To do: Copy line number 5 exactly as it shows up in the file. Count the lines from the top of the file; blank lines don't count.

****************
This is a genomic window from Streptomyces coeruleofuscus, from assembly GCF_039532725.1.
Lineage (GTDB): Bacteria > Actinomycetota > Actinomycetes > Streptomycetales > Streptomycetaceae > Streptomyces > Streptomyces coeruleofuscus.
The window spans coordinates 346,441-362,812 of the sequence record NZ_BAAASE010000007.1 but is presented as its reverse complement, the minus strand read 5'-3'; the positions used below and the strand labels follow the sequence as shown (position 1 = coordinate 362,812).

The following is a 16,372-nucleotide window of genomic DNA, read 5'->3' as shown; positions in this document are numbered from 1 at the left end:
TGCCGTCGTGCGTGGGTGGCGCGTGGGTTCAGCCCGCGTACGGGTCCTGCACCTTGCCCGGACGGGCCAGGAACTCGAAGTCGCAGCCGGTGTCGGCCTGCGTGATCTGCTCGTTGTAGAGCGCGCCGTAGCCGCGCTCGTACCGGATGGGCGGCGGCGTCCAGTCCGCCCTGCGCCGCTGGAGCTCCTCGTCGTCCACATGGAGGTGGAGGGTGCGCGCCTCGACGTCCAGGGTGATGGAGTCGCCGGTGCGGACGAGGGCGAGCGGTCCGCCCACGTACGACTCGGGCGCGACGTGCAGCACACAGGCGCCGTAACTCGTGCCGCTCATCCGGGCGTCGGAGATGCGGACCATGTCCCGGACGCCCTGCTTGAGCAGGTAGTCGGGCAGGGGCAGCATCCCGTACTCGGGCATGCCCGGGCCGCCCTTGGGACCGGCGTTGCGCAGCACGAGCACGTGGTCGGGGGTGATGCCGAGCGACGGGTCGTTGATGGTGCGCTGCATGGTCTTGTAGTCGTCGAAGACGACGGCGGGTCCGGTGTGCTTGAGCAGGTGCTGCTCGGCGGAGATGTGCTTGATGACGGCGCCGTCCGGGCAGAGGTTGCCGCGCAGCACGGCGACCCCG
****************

TGCCGTCGTGCGTGGGTGGCGCGTGGGTTCAGCCCGCGTACGGGTCCTGCACCTTGCCCGGACGGGCCAGGAACTCGAAGTCGCAGCCGGTGTCGGCCTGCGTGATCTGCTCGTTGTAGAGCGCGCCGTAGCCGCGCTCGTACCGGATGGGCGGCGGCGTCCAGTCCGCCCTGCGCCGCTGGAGCTCCTCGTCGTCCACATGGAGGTGGAGGGTGCGCGCCTCGACGTCCAGGGTGATGGAGTCGCCGGTGCGGACGAGGGCGAGCGGTCCGCCCACGTACGACTCGGGCGCGACGTGCAGCACACAGGCGCCGTAACTCGTGCCGCTCATCCGGGCGTCGGAGATGCGGACCATGTCCCGGACGCCCTGCTTGAGCAGGTAGTCGGGCAGGGGCAGCATCCCGTACTCGGGCATGCCCGGGCCGCCCTTGGGACCGGCGTTGCGCAGCACGAGCACGTGGTCGGGGGTGATGCCGAGCGACGGGTCGTTGATGGTGCGCTGCATGGTCTTGTAGTCGTCGAAGACGACGGCGGGTCCGGTGTGCTTGAGCAGGTGCTGCTCGGCGGAGATGTGCTTGATGACGGCGCCGTCCGGGCAGAGGTTGCCGCGCAGCACGGCGACCCCG